No Country May Claim Us is an exhibit that shows the experience of asylum seekers at the US/Mexico border —many of who came from Central America in the wave of caravans of the past two years— through the lenses of 14 documentary photographers and one filmmaker.
The 50 images and documentary film piece, all organized chronologically, offer a firsthand look into the recent displacement of Central American people; the militarization of the border, and immigration deterrence tactics used by the United States.
Hoping to show the effects of migratory persecution by both the US and Mexican government, the exhibit offers viewers an opportunity to empathize with those in exodus. The images tell the stories of the human condition under these circumstances. Their stories come from Honduras, El Salvador, Mexico, Guatemala, Haiti, and all over the world.
The first image starts on the journey north with hundreds of asylum seekers forming a caravan and leaving Honduras in early October 2018. Our photographers follow them through their arrival to the border city of Tijuana, where on November 25 of that year, Customs and Border Patrol agents on the US side of the border shot teargas at refugees in Mexico.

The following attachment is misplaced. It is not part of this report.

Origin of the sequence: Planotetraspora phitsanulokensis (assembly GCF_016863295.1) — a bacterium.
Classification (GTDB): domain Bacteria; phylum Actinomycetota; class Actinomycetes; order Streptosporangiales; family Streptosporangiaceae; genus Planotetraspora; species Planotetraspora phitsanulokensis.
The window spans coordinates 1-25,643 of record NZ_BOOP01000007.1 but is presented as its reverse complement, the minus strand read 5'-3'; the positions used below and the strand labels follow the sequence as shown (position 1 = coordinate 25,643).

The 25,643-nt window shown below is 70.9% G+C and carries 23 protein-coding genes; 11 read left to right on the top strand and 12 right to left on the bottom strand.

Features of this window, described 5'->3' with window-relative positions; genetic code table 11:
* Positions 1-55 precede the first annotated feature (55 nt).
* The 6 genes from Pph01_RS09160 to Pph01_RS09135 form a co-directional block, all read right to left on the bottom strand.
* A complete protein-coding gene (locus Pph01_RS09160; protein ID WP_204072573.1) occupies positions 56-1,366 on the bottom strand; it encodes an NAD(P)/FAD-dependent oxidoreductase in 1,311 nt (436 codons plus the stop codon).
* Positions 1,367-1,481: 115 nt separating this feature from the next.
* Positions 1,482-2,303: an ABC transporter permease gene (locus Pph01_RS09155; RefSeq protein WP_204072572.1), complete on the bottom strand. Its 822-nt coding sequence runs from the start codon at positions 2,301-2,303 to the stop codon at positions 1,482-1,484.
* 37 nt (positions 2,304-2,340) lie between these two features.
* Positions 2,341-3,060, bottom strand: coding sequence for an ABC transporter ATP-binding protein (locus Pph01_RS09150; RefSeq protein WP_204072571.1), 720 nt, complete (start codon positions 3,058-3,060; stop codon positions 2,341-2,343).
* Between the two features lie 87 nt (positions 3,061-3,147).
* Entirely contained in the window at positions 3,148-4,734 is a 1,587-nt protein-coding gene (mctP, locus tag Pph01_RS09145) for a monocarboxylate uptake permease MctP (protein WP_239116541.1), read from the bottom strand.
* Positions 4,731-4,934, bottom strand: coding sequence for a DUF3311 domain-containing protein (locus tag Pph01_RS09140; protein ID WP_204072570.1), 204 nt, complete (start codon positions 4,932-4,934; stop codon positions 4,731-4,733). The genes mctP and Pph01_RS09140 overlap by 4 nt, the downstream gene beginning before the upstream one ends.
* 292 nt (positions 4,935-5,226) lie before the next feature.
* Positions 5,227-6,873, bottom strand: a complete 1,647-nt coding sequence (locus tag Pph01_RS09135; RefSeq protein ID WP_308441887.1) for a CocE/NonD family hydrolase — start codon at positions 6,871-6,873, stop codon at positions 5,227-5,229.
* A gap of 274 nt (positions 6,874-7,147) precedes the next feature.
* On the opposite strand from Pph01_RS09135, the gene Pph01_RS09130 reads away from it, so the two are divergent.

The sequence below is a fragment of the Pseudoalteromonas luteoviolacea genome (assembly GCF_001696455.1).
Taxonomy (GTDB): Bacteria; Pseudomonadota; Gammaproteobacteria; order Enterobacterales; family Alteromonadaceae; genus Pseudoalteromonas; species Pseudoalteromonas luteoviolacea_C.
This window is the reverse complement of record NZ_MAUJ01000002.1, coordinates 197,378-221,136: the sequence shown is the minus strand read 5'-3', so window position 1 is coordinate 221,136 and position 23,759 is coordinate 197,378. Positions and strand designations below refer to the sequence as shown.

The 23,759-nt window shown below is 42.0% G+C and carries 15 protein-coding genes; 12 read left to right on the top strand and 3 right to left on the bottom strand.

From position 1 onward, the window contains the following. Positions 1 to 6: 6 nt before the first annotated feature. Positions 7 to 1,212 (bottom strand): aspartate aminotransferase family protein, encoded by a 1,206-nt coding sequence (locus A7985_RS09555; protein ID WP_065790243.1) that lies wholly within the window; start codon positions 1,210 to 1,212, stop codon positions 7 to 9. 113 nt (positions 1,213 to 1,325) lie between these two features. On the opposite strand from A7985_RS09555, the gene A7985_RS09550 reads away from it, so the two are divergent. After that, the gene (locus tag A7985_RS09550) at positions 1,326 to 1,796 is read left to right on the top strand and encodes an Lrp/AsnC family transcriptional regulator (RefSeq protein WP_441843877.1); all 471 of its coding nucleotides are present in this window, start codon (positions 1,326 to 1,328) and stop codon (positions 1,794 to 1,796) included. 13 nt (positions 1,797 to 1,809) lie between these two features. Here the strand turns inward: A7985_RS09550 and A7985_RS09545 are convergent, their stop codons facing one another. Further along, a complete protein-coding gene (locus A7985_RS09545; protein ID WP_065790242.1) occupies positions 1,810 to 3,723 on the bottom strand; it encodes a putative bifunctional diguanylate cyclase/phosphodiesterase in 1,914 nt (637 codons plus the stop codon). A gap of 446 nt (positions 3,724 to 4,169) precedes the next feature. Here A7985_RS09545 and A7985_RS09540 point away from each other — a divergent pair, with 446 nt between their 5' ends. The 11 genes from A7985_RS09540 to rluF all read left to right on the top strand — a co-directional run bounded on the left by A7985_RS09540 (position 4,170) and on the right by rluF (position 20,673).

Images depict refugees’ lives inside Tijuana’s migrant shelters as they wait, trapped in a migratory purgatory, unable to return to their countries of origin, and unable to enter the US as a consequence of the Migrant Protection Protocol (Remain in Mexico Program).
The images compiled in No Country May Claim Us, show us the resilience and dignity of asylum seekers whose future in the US is uncertain, and provide us a snapshot of what migration is like for people of color in the modern age.
On display at Golden Gate University School of Law, San Francisco. M-F, 9AM-5:30PM.